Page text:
My Backyard Drive-In Theater
This is my backyard drive-in screen.
The frame is made of pieces of pipe left over from a chain link fence project. The screen material is a vinyl billboard turned back side out. The screen is 12 feet wide and 12 feet high.
The projector is a Hitachi CP445 that I picked up on eBay. It is commercial quality and can throw a picture up to 300 inches diagonally. It originally cost $8,000. The tripod it is sitting on was for a large video camera and I picked it up at a local resale shop for $20.
The drive-in speakers are from my large collection. The ones I used this evening are from my "Celebrate the 4th of July" Red, White, and Blue collection. They are connected to a commercial public address amplifier which is connected to the DVD player and are also connected to a 24 volt transformer which powers the internal lamp and lights the lens and the pole, just like in the original drive-ins.
This is a second pass at mounting the vinyl on the frame.
The vinyl has a pocket around all four edges and they normally run a rope through it to tie it to the billboard.
They sometimes make cuts to anchor it so that is why you see notches in the bottom seam.
After it has been out in the sun for a while, the wrinkles drop out and you have a flat, white surface that the movie shows up on well.
This is a shot of the back side showing how the vinyl is held on the frame.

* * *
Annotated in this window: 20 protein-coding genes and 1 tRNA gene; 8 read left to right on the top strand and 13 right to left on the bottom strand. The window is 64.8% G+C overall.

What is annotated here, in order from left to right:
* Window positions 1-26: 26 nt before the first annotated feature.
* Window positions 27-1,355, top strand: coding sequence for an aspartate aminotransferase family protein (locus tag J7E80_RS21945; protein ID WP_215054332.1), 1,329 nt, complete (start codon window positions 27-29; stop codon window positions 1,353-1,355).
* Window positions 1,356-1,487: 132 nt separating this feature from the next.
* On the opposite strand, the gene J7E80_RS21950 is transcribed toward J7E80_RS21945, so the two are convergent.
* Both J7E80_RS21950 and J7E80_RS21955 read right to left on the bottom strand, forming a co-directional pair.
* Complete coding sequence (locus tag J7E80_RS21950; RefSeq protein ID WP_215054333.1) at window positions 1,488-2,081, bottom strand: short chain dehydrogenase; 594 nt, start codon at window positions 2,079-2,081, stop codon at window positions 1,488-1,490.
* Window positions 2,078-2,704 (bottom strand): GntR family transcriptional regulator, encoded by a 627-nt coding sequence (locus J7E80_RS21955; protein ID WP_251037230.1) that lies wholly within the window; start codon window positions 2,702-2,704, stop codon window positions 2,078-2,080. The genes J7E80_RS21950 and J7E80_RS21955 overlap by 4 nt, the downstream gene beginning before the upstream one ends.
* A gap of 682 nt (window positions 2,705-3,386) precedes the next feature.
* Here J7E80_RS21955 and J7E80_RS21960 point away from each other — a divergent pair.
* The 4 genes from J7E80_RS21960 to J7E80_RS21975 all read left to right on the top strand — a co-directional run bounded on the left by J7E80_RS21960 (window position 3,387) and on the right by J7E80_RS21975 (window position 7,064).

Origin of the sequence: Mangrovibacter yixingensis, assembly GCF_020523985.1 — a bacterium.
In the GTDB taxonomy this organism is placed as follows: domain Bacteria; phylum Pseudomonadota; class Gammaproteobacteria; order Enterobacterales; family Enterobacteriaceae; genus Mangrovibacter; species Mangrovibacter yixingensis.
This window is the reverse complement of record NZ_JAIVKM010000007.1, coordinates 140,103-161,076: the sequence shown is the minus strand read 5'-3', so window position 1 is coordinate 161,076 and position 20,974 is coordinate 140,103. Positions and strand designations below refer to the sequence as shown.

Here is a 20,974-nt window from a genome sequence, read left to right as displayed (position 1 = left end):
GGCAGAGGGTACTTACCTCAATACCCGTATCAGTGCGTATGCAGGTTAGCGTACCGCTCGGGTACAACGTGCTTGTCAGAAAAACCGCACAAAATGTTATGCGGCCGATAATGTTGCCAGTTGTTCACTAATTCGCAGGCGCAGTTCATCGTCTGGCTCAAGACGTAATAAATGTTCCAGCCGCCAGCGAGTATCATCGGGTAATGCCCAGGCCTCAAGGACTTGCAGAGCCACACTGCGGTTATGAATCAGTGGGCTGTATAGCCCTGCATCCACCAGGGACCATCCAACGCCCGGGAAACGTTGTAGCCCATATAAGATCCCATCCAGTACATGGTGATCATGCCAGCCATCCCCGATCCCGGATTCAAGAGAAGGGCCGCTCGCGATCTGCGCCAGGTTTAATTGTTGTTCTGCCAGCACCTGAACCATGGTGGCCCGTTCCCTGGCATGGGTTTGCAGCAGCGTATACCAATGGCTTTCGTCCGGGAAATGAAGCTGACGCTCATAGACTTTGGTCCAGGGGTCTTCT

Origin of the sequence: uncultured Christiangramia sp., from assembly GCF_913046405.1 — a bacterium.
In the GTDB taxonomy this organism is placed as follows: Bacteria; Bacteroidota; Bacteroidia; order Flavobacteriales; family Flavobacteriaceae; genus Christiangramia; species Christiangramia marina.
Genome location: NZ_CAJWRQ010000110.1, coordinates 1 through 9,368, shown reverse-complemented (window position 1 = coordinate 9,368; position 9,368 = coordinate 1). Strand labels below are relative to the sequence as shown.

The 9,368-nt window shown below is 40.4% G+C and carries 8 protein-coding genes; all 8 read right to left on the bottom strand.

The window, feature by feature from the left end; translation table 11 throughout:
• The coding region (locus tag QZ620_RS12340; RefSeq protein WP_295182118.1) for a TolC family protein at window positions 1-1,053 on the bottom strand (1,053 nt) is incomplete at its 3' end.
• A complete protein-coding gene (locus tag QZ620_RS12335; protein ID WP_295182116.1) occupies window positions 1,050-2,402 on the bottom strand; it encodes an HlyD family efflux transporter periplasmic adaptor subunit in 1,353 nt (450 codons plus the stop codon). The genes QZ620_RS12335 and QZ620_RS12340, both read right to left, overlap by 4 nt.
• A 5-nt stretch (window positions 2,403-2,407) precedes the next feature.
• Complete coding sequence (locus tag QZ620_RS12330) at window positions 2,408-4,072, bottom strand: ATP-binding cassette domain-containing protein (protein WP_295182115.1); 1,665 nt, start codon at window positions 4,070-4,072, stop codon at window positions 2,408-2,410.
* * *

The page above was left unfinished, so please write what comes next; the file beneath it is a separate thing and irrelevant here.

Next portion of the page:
I slipped a ten foot length of 1/2 inch conduit in the side pockets and wrapped the vinyl around the frame. The two pieces of conduit are pulled together on the back using bungee cords.
There is a piece of 12 foot long aluminum rod threaded through the top pocket and hanging from eye bolts in the top rail.
The center vertical is to prevent the top bar from sagging under the weight of the vinyl.
This is a shot of the frame without the vinyl billboard covering.
It's assembled using common fence fittings from the home improvement store.
The whole thing could be taken apart or put together in about a half hour.
This is a shot of the back side showing the bottom of the frame.
The metal pieces sitting on it are actually the bases of an original 65 foot tall, 70 foot wide commercial drive-in screen. They weigh about 100 pounds each and help keep the screen anchored during light winds.
There are eye bolts near the top where you can run straps to anchors in the ground if the wind is stronger or you intend to leave the screen standing for any length of time.
I usually just flip it over so the top is laying on the ground when it is not being used.
I'll try to add some night shots the next time I am watching a movie.
This is another screen that I own. It is an Open-Air Cinema Elite 20 foot by 17 foot inflatable screen.
It is being used by a local group that does a drive-in event many times between February and November. Check their Facebook> page for dates and times.
Unfortunately it is too big to set up in my backyard. It takes up a space about 26 feet wide, 6 feet deep, and 21 feet high when it is inflated. For perspective, the pickup is actually about 50 feet from the screen. We set a projector on the roof of the pickup to test the picture quality that evening.
Here's a link to another related page, powder coat finishing speakers and junction boxes.